Apple warns that reduced App Store cut would hurt results
Since the App Store began in 2008, Apple has taken a 30% cut of paid software downloads.
Apple warned investors that the company's financial results would be hurt if the amount paid from App Store downloads and subscriptions is reduced or eliminated.
The warning in a regulatory filing Friday came amid criticism from lawmakers and others about the cut of as much as 30% that Apple takes from third-party developers selling software through the App Store across the iPhone maker's devices.
“If the rate of the commission that the company retains on such sales is reduced, or if it is otherwise narrowed in scope or eliminated, the company's financial condition and operating results could be materially adversely affected,” Apple said in the filing with the Securities and Exchange Commission.
Apple reported fourth-quarter earnings on Thursday that included record revenue of $14.5 billion from its Services segment, which includes fees generated by the App Store. Still, the stock fell as much as 6.4% Friday after sales in China declined 29% from a year earlier and iPhone revenue was lower than anticipated.
Since the App Store began in 2008, Apple has taken a 30% cut of paid software downloads. It expanded the policy to subscription apps and in app-purchases, although the company reduced the amount it receives to 15% for users who subscribe to an app for longer than a year.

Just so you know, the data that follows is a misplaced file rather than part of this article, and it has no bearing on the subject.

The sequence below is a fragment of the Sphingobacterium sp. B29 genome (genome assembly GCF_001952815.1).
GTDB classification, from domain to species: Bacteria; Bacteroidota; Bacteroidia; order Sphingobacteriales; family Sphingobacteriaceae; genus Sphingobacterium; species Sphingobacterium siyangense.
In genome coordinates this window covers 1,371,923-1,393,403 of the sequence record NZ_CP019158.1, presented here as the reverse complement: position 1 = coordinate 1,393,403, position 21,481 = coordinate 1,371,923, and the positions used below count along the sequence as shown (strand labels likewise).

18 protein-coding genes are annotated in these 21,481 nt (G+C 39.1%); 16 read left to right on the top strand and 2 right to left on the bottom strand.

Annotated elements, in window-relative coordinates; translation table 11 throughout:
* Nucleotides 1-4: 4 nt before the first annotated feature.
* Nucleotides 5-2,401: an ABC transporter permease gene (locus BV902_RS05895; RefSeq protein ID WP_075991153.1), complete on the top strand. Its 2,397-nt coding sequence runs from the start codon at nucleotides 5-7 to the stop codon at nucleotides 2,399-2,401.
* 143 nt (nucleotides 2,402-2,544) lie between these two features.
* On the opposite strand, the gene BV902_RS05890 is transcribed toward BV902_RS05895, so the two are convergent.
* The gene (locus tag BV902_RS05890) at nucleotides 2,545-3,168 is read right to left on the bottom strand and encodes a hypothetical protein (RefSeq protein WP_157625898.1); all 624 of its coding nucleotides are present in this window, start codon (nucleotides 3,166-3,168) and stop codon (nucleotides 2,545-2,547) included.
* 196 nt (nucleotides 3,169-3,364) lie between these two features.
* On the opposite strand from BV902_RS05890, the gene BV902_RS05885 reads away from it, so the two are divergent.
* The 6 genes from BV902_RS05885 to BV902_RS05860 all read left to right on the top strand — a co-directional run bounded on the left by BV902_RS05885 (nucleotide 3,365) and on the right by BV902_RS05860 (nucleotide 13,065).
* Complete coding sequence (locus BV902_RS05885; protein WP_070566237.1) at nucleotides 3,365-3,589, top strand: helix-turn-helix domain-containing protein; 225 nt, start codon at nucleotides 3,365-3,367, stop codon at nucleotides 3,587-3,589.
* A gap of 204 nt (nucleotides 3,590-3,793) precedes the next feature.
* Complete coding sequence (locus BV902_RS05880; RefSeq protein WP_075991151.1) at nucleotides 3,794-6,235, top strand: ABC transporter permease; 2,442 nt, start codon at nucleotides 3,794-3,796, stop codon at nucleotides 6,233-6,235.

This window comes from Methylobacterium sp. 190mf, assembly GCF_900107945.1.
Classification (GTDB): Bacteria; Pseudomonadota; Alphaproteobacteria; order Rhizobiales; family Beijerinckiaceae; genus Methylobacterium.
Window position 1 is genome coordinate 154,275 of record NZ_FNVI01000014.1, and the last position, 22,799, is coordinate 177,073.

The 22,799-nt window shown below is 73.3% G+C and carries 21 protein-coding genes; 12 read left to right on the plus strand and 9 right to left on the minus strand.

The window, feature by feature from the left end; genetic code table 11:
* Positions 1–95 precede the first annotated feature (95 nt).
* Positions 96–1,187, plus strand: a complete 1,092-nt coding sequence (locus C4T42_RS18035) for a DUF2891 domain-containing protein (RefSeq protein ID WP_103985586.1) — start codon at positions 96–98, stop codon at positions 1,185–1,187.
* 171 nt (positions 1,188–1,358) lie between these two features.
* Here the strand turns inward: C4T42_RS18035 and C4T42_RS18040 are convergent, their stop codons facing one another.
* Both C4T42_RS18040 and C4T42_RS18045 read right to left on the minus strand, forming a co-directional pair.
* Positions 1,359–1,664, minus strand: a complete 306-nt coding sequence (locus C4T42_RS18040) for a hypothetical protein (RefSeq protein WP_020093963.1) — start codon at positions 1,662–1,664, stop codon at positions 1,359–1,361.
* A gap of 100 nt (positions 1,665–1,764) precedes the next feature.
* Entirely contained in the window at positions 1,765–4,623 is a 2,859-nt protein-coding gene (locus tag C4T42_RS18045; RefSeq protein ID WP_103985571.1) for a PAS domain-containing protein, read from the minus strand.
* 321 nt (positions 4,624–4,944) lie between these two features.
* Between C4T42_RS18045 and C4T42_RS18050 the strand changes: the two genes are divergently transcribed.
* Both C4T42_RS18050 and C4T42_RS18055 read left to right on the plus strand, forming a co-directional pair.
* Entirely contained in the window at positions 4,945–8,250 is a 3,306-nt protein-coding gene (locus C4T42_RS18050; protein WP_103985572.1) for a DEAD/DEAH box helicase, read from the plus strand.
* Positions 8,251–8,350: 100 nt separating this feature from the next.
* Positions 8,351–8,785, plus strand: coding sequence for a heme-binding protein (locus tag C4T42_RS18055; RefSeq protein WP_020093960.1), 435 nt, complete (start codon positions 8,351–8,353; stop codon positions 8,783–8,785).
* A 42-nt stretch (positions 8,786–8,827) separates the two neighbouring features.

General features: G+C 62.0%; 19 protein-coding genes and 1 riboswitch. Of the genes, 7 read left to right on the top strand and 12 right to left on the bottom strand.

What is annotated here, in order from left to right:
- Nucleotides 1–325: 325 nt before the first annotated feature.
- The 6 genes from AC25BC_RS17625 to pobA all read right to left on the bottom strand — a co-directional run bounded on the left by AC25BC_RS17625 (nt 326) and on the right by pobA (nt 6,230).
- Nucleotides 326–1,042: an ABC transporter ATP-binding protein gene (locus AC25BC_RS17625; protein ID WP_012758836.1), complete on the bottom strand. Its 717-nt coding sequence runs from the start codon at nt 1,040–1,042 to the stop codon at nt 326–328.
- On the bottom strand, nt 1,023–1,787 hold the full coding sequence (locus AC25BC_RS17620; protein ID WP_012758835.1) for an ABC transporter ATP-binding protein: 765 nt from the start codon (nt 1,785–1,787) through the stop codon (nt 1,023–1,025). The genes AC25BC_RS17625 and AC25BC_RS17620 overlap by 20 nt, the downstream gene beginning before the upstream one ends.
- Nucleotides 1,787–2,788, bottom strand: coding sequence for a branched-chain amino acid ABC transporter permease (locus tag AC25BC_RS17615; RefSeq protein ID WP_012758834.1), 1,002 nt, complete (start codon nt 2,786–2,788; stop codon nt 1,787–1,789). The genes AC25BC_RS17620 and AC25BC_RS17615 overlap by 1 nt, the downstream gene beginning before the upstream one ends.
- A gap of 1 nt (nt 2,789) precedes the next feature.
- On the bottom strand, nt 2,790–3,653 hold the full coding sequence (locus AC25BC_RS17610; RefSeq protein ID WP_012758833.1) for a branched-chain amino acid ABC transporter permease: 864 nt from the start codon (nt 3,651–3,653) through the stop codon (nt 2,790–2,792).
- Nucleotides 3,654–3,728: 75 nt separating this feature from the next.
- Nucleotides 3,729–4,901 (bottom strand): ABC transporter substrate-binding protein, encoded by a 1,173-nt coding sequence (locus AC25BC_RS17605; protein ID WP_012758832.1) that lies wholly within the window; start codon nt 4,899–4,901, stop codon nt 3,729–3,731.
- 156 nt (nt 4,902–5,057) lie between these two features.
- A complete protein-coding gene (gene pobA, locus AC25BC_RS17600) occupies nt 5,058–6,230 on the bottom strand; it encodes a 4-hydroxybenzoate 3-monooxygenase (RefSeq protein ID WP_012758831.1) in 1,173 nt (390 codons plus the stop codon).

Apple hasn't said it plans to reduce or remove its percentage fees, but the Cupertino, California-based technology giant may be concerned about continued pushback from developers or government. The company altered its App Store review guidelines this year to allow some cloud-streaming games and narrowed the types of apps that must pay the fee.
The company was criticised earlier this year for charging the 30% cut to developers such as Facebook and Airbnb for services that moved from offline to digital because of the Covid-19 pandemic. Apple gave those developers relief from the fees through 2020.